This blog is part of an occasional blog series on lessons learned from European "cities in transition." The guest author, Alan Mallach, non-resident senior fellow, Brookings Institution, participated in a recent trip to Europe along with Greater Ohio Executive Director Lavea Brachman. One thing that comes through loud and clear from both the Manchester and the Leipzig experience is that leadership matters. It’s pretty clear that without the leadership of Mayor Hinrich Lehmann-Grube in Leipzig after 1990, or the sustained leadership provided by operational/political partnership of Sir Howard Bernstein and Sir Richard Leese in Manchester since the 1980s, these cities would have achieved far less than what they have. I’d like to focus on Manchester, and on what Bob the Builder has to do with that city’s narrative.
There are a lot of interesting things about the Manchester leadership narrative, including the transformation of a band of fairly radical Socialists into entrepreneurs, the importance of continuity of leadership – Sirs Leese and Bernstein have been in their jobs since the mid 1990s, and stepped into their present day roles from key secondary leadership roles since the early or mid 1980s – or the (to me at least) inspiring rags-to-riches story of a 16 year old junior clerk (or tea-boy) working his way up to become the city’s Chief Executive.
I think it was one of the folks at the University who commented about Bernstein “he’s a regular Bob the Builder.” I didn’t think about it a lot. I’d vaguely heard of Bob the Builder as a popular UK children’s TV and video character, and yes, Bernstein and company have built a lot of stuff. But actually the Bob the Builder comment wasn’t really about buildings. The show is about Bob and his team, and yes, he’s a builder, but the show is really about how to have a relentlessly positive attitude. The theme song of the program is a kind of challenge-response number, which goes like this:
Bob: Can we fix it???
Kids: Yes we can!!!!
As Bob the Builder’s web site helpfully points out, “Bob and the Can-Do Crew demonstrate the power of positive-thinking, problem-solving, teamwork and follow-through.”
One of the more impressive aspects of the Manchester story is precisely this can do attitude. The Olympic bid could be seen as a preposterously quixotic effort, but it clearly facilitated a lot of planning and investment, and led directly to the city’s holding the Commonwealth Games in 2002, which has been pretty universally acclaimed as a success, and an important turning point. The city’s response to the IRA bombing in 1996 was another. Within less than six months after the bombing, a firm was at work on developing a master plan and rebuilding scheme for the area, after having been selected through a highly competitive design competition. A year later, reconstruction was well under way. Manchester’s experience offers a telling counterpoint to the years of largely pointless and often unseemly wrangling that took place after the 9/11 World Trade Center bombing.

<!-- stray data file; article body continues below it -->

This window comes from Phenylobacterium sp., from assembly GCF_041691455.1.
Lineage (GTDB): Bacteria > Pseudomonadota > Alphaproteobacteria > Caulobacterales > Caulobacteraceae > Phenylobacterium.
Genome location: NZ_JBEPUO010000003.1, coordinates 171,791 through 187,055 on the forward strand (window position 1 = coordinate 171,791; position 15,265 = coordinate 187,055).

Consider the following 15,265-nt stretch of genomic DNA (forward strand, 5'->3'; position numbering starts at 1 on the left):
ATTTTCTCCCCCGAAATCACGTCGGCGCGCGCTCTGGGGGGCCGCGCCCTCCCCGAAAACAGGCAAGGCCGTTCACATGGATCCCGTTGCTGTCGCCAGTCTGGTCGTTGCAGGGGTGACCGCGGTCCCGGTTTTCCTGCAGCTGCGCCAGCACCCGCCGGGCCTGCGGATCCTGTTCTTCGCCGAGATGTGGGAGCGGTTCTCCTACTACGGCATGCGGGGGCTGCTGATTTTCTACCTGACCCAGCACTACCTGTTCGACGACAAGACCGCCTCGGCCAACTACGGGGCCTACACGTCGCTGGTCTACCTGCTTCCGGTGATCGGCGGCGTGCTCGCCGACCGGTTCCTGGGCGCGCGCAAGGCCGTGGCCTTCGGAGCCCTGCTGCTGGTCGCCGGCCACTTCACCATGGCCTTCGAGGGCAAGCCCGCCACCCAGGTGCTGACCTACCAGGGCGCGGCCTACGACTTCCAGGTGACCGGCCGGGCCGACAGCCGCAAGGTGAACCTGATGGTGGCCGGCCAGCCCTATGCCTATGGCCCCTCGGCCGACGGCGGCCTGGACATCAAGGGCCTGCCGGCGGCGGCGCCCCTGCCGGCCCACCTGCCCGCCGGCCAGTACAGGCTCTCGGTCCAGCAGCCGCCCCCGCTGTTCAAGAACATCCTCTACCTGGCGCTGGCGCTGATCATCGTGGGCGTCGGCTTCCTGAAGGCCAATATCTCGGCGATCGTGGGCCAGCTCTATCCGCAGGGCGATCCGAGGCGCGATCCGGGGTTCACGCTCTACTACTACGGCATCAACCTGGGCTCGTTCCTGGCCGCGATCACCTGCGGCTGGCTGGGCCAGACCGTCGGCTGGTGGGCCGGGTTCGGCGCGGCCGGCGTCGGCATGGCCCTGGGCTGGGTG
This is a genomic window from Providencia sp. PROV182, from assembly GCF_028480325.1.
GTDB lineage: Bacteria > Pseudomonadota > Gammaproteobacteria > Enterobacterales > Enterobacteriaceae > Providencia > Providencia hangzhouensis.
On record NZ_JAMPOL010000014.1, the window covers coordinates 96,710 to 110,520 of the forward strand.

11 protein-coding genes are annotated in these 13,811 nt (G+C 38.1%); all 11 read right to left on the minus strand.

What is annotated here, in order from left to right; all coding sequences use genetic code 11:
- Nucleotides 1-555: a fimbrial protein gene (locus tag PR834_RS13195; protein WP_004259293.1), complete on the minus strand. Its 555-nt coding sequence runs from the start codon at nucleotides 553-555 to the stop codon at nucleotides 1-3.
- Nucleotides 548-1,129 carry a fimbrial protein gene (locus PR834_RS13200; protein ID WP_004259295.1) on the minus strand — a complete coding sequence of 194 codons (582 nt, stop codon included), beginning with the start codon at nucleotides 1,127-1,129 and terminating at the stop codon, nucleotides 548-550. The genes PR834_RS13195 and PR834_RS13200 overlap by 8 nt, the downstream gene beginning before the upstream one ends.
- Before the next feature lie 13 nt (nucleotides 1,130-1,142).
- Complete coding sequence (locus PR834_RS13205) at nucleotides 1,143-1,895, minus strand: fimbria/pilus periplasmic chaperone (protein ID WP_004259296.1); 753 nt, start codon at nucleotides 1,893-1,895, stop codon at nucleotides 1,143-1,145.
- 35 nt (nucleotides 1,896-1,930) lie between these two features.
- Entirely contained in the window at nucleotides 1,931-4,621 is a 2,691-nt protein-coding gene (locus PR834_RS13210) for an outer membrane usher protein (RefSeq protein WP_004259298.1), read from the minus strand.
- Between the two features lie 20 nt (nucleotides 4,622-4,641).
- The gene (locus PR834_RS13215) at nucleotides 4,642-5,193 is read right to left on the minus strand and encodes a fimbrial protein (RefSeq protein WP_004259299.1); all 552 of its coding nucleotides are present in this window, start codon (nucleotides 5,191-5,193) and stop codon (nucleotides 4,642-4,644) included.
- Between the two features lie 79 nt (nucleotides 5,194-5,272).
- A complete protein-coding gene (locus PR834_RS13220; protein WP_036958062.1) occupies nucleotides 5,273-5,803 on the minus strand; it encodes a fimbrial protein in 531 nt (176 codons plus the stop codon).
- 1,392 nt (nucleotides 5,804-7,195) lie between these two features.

While the attitude may be relentlessly can-do, it is grounded in realism. Bob the Builder doesn’t do fantasies; he gets the job done, and is devoted to teamwork (it helps that most of Bob’s ‘team’ are machines, rather than people). A British academic writer, by no means uncritical of Manchester or Bernstein, has written that “the role for Manchester City Council (MCC) that Bernstein has developed is simultaneously assertive about the capacity of local government’s ability to ‘make it happen’ and realistic about the way this capacity is strongly prescribed by MCC’s relation to other partners.”
There are some legitimate issues with the Bob the Builder leadership style. It is not participatory. In a conversation with folks from the University of Manchester, someone noted that Bernstein “knows what he wants and expects people to follow.” That issue is not unique to Bernstein or to Manchester. There is an inherent tension between leadership and participatory values, which needs to be acknowledged. Certainly, nobody ever accused Mayor Daley of being participatory. Leadership leads.
The other danger with that relentless can-do approach is that things come up that one can do, but one’s drive to make things happen and one’s ability to make them happen, can blind one to whether they are things one should do. Or that one tends to focus on the quickest path to the most visible end, and fail to consider alternatives that might take longer and be more complicated to put together, but yield results that create more long-term, sustainable outcomes in the end. Still, from what we saw, I’d give the city on balance pretty good marks.
Realistic, relentlessly can-do leadership is likely to be an important part of the transformation picture. And now, I’m going to turn on my TV to watch Bob the Builder.
 Adam Holden, “Bomb Sites: The Politics of Opportunity,” in Jamie Peck and Kevin Ward, eds. City of Revolution: Restructuring Manchester, Manchester University Press (2002).